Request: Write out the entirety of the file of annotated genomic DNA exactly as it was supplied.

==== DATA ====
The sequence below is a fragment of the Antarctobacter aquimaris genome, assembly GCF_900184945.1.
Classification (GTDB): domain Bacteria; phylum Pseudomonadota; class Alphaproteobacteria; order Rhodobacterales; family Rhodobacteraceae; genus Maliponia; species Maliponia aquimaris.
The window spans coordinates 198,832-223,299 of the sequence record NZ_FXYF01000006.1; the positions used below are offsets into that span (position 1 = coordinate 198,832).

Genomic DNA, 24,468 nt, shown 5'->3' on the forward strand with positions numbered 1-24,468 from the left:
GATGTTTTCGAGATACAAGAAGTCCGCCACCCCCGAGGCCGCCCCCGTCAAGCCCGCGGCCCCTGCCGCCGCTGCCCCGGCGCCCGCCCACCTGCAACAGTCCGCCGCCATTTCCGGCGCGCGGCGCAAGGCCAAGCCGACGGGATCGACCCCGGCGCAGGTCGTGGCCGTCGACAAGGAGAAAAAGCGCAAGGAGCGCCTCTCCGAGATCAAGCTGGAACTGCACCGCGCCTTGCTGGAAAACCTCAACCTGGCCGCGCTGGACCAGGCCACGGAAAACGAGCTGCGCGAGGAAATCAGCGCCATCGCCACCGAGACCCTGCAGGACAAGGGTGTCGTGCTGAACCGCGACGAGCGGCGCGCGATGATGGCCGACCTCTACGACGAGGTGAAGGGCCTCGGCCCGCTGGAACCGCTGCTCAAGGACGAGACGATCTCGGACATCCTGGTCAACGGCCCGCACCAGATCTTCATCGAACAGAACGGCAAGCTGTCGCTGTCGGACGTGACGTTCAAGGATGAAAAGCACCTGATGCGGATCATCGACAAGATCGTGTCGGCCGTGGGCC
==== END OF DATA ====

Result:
The sequence below is a fragment of the Antarctobacter aquimaris genome, assembly GCF_900184945.1.
Classification (GTDB): domain Bacteria; phylum Pseudomonadota; class Alphaproteobacteria; order Rhodobacterales; family Rhodobacteraceae; genus Maliponia; species Maliponia aquimaris.
The window spans coordinates 198,832-223,299 of the sequence record NZ_FXYF01000006.1; the positions used below are offsets into that span (position 1 = coordinate 198,832).

Genomic DNA, 24,468 nt, shown 5'->3' on the forward strand with positions numbered 1-24,468 from the left:
GATGTTTTCGAGATACAAGAAGTCCGCCACCCCCGAGGCCGCCCCCGTCAAGCCCGCGGCCCCTGCCGCCGCTGCCCCGGCGCCCGCCCACCTGCAACAGTCCGCCGCCATTTCCGGCGCGCGGCGCAAGGCCAAGCCGACGGGATCGACCCCGGCGCAGGTCGTGGCCGTCGACAAGGAGAAAAAGCGCAAGGAGCGCCTCTCCGAGATCAAGCTGGAACTGCACCGCGCCTTGCTGGAAAACCTCAACCTGGCCGCGCTGGACCAGGCCACGGAAAACGAGCTGCGCGAGGAAATCAGCGCCATCGCCACCGAGACCCTGCAGGACAAGGGTGTCGTGCTGAACCGCGACGAGCGGCGCGCGATGATGGCCGACCTCTACGACGAGGTGAAGGGCCTCGGCCCGCTGGAACCGCTGCTCAAGGACGAGACGATCTCGGACATCCTGGTCAACGGCCCGCACCAGATCTTCATCGAACAGAACGGCAAGCTGTCGCTGTCGGACGTGACGTTCAAGGATGAAAAGCACCTGATGCGGATCATCGACAAGATCGTGTCGGCCGTGGGCC